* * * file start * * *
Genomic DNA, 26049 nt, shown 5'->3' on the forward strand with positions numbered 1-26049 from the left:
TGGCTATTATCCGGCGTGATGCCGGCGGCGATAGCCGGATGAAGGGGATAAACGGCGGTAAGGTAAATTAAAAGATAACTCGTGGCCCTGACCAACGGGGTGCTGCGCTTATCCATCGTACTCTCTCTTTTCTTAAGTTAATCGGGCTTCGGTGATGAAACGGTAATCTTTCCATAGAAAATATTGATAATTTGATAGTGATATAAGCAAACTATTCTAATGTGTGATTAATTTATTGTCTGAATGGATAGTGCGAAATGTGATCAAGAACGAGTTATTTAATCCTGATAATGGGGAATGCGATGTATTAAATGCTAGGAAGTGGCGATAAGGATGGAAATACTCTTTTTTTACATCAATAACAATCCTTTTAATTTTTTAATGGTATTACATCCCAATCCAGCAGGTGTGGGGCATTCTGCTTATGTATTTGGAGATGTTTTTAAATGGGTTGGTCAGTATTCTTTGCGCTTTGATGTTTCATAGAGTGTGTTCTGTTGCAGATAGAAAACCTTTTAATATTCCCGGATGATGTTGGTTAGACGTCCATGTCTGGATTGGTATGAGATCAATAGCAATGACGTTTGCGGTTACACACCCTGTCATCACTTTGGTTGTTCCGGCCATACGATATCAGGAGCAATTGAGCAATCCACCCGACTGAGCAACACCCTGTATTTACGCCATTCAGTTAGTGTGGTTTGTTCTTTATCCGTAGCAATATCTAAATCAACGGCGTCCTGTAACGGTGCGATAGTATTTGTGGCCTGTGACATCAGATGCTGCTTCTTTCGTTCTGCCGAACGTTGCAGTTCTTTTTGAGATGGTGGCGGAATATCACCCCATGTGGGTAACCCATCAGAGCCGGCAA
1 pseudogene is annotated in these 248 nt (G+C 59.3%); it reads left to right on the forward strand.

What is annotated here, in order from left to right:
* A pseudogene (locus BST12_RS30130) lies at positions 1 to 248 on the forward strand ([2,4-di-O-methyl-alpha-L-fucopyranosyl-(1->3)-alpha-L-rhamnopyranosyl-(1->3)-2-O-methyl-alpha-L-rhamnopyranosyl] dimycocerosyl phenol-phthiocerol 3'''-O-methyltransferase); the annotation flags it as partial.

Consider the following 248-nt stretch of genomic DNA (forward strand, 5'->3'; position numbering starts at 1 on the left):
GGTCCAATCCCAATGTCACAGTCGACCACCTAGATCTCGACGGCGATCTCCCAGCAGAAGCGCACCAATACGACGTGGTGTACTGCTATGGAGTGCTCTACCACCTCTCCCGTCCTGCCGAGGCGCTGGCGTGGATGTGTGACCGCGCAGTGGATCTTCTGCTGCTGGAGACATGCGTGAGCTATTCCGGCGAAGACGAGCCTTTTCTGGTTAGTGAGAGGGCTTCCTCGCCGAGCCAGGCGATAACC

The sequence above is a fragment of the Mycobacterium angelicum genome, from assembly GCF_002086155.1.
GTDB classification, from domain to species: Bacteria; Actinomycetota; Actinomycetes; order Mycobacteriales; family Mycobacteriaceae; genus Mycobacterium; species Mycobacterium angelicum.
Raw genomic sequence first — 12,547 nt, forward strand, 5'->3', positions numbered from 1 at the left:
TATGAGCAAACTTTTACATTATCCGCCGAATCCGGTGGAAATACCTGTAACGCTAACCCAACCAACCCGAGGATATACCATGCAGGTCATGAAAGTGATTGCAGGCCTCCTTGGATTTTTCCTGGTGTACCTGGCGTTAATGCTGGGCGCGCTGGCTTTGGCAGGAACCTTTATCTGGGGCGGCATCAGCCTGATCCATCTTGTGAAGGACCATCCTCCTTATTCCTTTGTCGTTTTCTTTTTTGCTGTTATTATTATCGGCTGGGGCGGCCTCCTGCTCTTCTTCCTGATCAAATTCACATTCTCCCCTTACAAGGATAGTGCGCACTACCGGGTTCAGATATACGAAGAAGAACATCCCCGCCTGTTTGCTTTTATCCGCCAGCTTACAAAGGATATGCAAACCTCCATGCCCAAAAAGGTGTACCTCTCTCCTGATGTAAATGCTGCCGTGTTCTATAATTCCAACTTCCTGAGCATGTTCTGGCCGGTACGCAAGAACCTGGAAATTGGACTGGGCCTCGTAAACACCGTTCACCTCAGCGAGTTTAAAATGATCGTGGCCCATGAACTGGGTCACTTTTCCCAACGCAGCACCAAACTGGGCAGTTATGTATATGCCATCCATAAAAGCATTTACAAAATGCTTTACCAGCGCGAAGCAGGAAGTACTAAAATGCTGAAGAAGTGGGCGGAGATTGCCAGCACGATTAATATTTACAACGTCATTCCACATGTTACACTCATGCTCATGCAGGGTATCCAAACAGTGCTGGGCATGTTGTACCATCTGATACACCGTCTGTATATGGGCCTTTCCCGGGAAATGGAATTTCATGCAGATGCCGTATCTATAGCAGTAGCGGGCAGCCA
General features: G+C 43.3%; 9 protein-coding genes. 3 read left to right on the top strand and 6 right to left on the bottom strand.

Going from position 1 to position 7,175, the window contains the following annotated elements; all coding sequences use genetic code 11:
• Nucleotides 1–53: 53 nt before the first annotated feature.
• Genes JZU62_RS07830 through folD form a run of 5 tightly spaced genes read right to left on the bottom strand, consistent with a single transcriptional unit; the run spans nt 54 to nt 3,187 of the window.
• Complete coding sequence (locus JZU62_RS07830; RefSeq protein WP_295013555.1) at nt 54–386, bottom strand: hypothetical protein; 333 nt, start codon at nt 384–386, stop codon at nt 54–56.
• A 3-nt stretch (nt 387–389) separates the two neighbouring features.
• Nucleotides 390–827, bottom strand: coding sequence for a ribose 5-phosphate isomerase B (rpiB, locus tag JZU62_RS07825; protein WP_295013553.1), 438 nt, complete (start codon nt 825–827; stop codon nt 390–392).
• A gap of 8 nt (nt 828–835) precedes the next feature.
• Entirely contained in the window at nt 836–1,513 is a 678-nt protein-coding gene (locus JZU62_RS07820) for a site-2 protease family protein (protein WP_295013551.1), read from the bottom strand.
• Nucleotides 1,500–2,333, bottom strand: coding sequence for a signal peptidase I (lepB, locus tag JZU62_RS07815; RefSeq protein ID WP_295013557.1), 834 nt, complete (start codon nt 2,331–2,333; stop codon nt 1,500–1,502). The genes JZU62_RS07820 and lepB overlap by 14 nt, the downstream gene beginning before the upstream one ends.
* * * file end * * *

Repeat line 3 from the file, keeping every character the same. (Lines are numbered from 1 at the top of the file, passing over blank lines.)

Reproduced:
1 pseudogene is annotated in these 248 nt (G+C 59.3%); it reads left to right on the forward strand.